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The Graveyard - Products No Longer Supported => D-Link Storage => DNS-343 => Topic started by: fluxen on February 05, 2009, 04:15:50 PM

Title: The Performance Optimization Thread
Post by: fluxen on February 05, 2009, 04:15:50 PM
I imagine I'm not the only one trying to squeeze as much performance as possible out of the 343, so I figured a thread where people share their throughput numbers and setup would be of benefit to many of us. I posted some numbers earlier in the 1.5TB drive thread, which I'll quote here fyi:

Sure, but it's nothing special. The DNS-343 has 4x1.5TB Segate 7200s. They're formatted as one RAID5 volume of 4096GB, and a JBOD of the leftovers 400 something GB. It's attached to the net via 1000tx.

The systems I'm using are as follows: There's a Windows 2008 server, Quad Core, 4gb ram, 4TB of SATA HDs on a Promise 6850ex RAID controller, RAID5. The Mac is a Macbook Pro 17" 2.5GHz, 4GB, with a 500GB internal SATA drive, running OSX 10.5.6.

The following copies were done with a 849MB Access db I had handy. The Windows data rates are taken from 2008's "more information" speedometer showing how fast a single transfer is happening. The Mac rates are taken by timing how long the transfer took, and dividing 849MB/et.

Copy from Win Server 2008 to JBOD on the DNS: 11.2MB/sec sustained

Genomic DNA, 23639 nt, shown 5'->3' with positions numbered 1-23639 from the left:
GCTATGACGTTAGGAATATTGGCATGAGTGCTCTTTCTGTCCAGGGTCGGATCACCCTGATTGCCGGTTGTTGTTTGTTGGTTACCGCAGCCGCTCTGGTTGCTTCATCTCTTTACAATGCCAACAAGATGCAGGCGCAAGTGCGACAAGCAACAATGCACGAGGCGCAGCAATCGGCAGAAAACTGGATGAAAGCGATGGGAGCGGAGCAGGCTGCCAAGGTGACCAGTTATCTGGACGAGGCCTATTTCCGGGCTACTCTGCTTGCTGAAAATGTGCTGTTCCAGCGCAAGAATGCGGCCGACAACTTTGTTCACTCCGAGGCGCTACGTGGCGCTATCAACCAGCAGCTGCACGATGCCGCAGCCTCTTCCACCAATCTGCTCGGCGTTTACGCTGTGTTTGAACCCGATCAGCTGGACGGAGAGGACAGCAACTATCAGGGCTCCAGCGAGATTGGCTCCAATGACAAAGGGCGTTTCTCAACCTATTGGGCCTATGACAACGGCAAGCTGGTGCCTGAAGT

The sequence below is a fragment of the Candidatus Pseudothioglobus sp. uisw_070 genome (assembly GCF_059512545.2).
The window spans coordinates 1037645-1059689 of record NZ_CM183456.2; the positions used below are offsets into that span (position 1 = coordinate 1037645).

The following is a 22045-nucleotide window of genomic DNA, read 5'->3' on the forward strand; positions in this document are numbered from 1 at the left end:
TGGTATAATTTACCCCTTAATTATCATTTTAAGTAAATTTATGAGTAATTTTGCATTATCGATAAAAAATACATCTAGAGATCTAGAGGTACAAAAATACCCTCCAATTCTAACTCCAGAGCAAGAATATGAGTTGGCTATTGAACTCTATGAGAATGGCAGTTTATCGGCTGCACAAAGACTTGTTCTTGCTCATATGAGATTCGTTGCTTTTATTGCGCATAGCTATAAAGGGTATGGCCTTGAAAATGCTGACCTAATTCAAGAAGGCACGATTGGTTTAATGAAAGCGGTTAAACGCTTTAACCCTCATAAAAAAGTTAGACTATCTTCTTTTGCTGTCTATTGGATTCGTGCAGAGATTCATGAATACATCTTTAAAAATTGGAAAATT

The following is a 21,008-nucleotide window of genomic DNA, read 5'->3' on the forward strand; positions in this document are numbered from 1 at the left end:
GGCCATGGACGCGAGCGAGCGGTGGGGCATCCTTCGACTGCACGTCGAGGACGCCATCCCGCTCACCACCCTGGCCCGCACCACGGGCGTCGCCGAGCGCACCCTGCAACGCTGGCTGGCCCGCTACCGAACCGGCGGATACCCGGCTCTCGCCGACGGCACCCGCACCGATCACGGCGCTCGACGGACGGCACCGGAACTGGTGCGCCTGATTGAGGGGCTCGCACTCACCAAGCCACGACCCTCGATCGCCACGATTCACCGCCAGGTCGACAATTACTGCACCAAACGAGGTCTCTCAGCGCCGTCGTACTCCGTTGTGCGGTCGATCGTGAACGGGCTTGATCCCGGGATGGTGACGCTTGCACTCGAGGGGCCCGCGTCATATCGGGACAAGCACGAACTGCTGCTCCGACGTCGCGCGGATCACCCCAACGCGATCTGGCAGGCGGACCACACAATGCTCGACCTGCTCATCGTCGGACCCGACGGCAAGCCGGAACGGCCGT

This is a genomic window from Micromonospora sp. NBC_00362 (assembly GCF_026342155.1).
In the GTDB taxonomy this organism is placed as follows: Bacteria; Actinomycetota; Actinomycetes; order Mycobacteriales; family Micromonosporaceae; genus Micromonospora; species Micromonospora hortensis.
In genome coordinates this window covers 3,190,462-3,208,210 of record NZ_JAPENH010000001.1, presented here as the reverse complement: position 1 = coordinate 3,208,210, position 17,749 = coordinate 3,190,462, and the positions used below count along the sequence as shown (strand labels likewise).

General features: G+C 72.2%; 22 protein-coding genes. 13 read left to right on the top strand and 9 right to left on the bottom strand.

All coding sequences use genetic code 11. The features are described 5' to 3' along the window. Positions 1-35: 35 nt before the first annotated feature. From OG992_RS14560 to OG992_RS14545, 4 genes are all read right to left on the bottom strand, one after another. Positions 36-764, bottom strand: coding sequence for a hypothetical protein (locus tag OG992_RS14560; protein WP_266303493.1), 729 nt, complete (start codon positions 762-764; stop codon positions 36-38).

Copy from Win Server 2008 to RAID5 on the DNS: 8.5MB/sec sustained
Copy from Mac to JBOD on the DNS: 13.9MB/sec sustained
Copy from Mac to RAID5 on the DNS: 10.2MB/sec sustained

Copy from the RAID5 on the DNS to Mac: 21MB/sec sustained

Copy from Win Server 2008 to Mac: 27.4MB/sec sustained

I'll note a couple of observations. When I have a single transfer going, on Windows at least, I don't get as much throughput as I do with multiple transfers going. I can usually get 2-4 more MB/s if I'm doing say 4 different copies at once. I haven't tried that with OSX to see if it's consistent. Another thing. I can not tell you why, but over the terabytes of data I've transfer to date to the DNS, I noticed my transfers from 2008 to the DNS were very slow, and the best I could get was about 5MB/s for a single transfer. But if I had 5 transfers going, they would total something like 12MB/sec. Then today I do the little test for you above, and suddenly Windows performs great for single transfers. There's no obvious explaination for why, but I thought I'd mention it.

One more note, which you're probably aware of, but some might not be, is that transferring 1x1GB file is almost always significantly faster than transferring 1000x1MB files, so clearly your data rates will vary depending what files you're using.

Well, an update to those numbers is I'm now running a second 343 here at the office. It's using 4x1TB WD drives in JBOD using the "performance" format (the numbers I quoted above were using the "more stable" formatting). This 343 is currently copying from files from the Windows 2008 server mentioned above to the 343 at a sustained 20.9MB/sec according to 2008's copy dialog. Nice numbers for this class of box! One contributing factor turning OFF jumbo frames on the 343. I was seeing 15MB/sec with 4k frames enabled. A bit puzzling, but there you have it.

Anyone else have any numbers?
Title: Re: The Performance Optimization Thread
Post by: nataku316 on February 27, 2009, 09:43:10 PM
i remember running some benchmarks when i first got my dns-343, the numbers was not so great it was not as good was i hoped for, some of my co-worker also got it and found less than acceptable speed.